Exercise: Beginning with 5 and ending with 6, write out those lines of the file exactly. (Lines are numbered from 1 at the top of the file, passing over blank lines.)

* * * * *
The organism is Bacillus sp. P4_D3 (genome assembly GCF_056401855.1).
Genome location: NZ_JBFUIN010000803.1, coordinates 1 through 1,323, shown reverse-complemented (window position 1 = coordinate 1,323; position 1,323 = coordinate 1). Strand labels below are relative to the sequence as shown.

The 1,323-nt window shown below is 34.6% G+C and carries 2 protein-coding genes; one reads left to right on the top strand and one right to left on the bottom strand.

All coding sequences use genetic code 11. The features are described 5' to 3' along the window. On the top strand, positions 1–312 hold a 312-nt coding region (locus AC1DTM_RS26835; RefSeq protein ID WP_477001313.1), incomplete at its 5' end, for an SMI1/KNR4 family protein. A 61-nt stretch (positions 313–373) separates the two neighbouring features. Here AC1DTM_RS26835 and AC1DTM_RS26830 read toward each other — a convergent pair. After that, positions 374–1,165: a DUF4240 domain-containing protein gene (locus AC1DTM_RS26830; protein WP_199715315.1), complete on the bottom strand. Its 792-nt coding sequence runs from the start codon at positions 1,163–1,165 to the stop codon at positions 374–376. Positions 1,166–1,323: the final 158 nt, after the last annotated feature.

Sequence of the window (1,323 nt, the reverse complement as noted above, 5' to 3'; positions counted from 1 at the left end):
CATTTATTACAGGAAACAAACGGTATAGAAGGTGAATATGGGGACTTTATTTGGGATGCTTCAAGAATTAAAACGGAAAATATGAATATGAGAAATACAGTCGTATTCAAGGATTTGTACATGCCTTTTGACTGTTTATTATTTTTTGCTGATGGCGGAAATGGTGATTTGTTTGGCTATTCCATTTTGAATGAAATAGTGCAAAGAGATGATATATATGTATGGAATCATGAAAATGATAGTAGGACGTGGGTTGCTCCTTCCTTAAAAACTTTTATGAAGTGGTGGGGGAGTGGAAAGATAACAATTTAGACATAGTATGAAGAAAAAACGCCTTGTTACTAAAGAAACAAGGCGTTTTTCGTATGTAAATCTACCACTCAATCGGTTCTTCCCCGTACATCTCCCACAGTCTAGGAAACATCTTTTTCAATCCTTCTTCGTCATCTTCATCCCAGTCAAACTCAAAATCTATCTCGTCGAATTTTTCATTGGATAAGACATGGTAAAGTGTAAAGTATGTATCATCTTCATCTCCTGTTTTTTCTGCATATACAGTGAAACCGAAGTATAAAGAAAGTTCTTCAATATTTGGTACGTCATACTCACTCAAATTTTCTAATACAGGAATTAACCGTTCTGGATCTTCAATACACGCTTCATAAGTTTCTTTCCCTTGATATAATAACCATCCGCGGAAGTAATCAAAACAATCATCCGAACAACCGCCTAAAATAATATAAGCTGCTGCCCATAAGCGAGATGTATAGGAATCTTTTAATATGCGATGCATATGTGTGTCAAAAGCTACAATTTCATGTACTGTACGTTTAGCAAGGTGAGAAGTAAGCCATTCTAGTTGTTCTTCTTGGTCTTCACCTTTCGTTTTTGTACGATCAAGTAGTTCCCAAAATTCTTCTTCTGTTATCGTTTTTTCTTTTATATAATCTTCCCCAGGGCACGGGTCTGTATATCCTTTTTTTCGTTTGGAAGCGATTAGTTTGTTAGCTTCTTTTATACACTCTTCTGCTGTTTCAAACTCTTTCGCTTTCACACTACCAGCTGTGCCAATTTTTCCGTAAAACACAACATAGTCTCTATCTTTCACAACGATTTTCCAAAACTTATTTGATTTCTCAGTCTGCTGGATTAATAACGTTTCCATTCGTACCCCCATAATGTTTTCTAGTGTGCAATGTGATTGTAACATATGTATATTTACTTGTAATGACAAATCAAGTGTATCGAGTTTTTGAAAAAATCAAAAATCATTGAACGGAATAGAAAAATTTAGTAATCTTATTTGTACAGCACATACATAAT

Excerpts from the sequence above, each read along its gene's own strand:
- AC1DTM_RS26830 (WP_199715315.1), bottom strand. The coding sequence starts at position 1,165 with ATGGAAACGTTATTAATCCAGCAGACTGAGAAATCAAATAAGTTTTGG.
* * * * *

Sequence of the window (1,323 nt, the reverse complement as noted above, 5' to 3'; positions counted from 1 at the left end):
CATTTATTACAGGAAACAAACGGTATAGAAGGTGAATATGGGGACTTTATTTGGGATGCTTCAAGAATTAAAACGGAAAATATGAATATGAGAAATACAGTCGTATTCAAGGATTTGTACATGCCTTTTGACTGTTTATTATTTTTTGCTGATGGCGGAAATGGTGATTTGTTTGGCTATTCCATTTTGAATGAAATAGTGCAAAGAGATGATATATATGTATGGAATCATGAAAATGATAGTAGGACGTGGGTTGCTCCTTCCTTAAAAACTTTTATGAAGTGGTGGGGGAGTGGAAAGATAACAATTTAGACATAGTATGAAGAAAAAACGCCTTGTTACTAAAGAAACAAGGCGTTTTTCGTATGTAAATCTACCACTCAATCGGTTCTTCCCCGTACATCTCCCACAGTCTAGGAAACATCTTTTTCAATCCTTCTTCGTCATCTTCATCCCAGTCAAACTCAAAATCTATCTCGTCGAATTTTTCATTGGATAAGACATGGTAAAGTGTAAAGTATGTATCATCTTCATCTCCTGTTTTTTCTGCATATACAGTGAAACCGAAGTATAAAGAAAGTTCTTCAATATTTGGTACGTCATACTCACTCAAATTTTCTAATACAGGAATTAACCGTTCTGGATCTTCAATACACGCTTCATAAGTTTCTTTCCCTTGATATAATAACCATCCGCGGAAGTAATCAAAACAATCATCCGAACAACCGCCTAAAATAATATAAGCTGCTGCCCATAAGCGAGATGTATAGGAATCTTTTAATATGCGATGCATATGTGTGTCAAAAGCTACAATTTCATGTACTGTACGTTTAGCAAGGTGAGAAGTAAGCCATTCTAGTTGTTCTTCTTGGTCTTCACCTTTCGTTTTTGTACGATCAAGTAGTTCCCAAAATTCTTCTTCTGTTATCGTTTTTTCTTTTATATAATCTTCCCCAGGGCACGGGTCTGTATATCCTTTTTTTCGTTTGGAAGCGATTAGTTTGTTAGCTTCTTTTATACACTCTTCTGCTGTTTCAAACTCTTTCGCTTTCACACTACCAGCTGTGCCAATTTTTCCGTAAAACACAACATAGTCTCTATCTTTCACAACGATTTTCCAAAACTTATTTGATTTCTCAGTCTGCTGGATTAATAACGTTTCCATTCGTACCCCCATAATGTTTTCTAGTGTGCAATGTGATTGTAACATATGTATATTTACTTGTAATGACAAATCAAGTGTATCGAGTTTTTGAAAAAATCAAAAATCATTGAACGGAATAGAAAAATTTAGTAATCTTATTTGTACAGCACATACATAAT